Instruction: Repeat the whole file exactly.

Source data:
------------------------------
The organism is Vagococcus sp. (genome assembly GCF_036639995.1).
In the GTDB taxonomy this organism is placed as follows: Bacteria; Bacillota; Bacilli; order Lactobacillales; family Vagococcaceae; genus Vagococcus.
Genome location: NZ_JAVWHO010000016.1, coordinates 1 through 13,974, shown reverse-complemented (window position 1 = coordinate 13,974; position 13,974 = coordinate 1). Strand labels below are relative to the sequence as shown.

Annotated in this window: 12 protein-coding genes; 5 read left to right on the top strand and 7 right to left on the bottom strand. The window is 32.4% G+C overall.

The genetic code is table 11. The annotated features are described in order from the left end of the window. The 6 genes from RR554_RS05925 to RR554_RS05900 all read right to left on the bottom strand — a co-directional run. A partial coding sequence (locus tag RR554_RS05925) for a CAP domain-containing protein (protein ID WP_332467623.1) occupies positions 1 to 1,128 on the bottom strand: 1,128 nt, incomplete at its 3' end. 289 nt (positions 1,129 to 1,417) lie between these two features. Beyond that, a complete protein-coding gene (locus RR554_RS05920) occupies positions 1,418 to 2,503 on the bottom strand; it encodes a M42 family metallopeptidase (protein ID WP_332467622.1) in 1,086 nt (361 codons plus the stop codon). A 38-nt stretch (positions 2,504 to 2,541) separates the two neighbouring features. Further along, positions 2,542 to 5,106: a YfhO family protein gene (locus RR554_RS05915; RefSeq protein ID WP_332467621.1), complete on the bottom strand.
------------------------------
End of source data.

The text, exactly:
The organism is Vagococcus sp. (genome assembly GCF_036639995.1).
In the GTDB taxonomy this organism is placed as follows: Bacteria; Bacillota; Bacilli; order Lactobacillales; family Vagococcaceae; genus Vagococcus.
Genome location: NZ_JAVWHO010000016.1, coordinates 1 through 13,974, shown reverse-complemented (window position 1 = coordinate 13,974; position 13,974 = coordinate 1). Strand labels below are relative to the sequence as shown.

Annotated in this window: 12 protein-coding genes; 5 read left to right on the top strand and 7 right to left on the bottom strand. The window is 32.4% G+C overall.

The genetic code is table 11. The annotated features are described in order from the left end of the window. The 6 genes from RR554_RS05925 to RR554_RS05900 all read right to left on the bottom strand — a co-directional run. A partial coding sequence (locus tag RR554_RS05925) for a CAP domain-containing protein (protein ID WP_332467623.1) occupies positions 1 to 1,128 on the bottom strand: 1,128 nt, incomplete at its 3' end. 289 nt (positions 1,129 to 1,417) lie between these two features. Beyond that, a complete protein-coding gene (locus RR554_RS05920) occupies positions 1,418 to 2,503 on the bottom strand; it encodes a M42 family metallopeptidase (protein ID WP_332467622.1) in 1,086 nt (361 codons plus the stop codon). A 38-nt stretch (positions 2,504 to 2,541) separates the two neighbouring features. Further along, positions 2,542 to 5,106: a YfhO family protein gene (locus RR554_RS05915; RefSeq protein ID WP_332467621.1), complete on the bottom strand.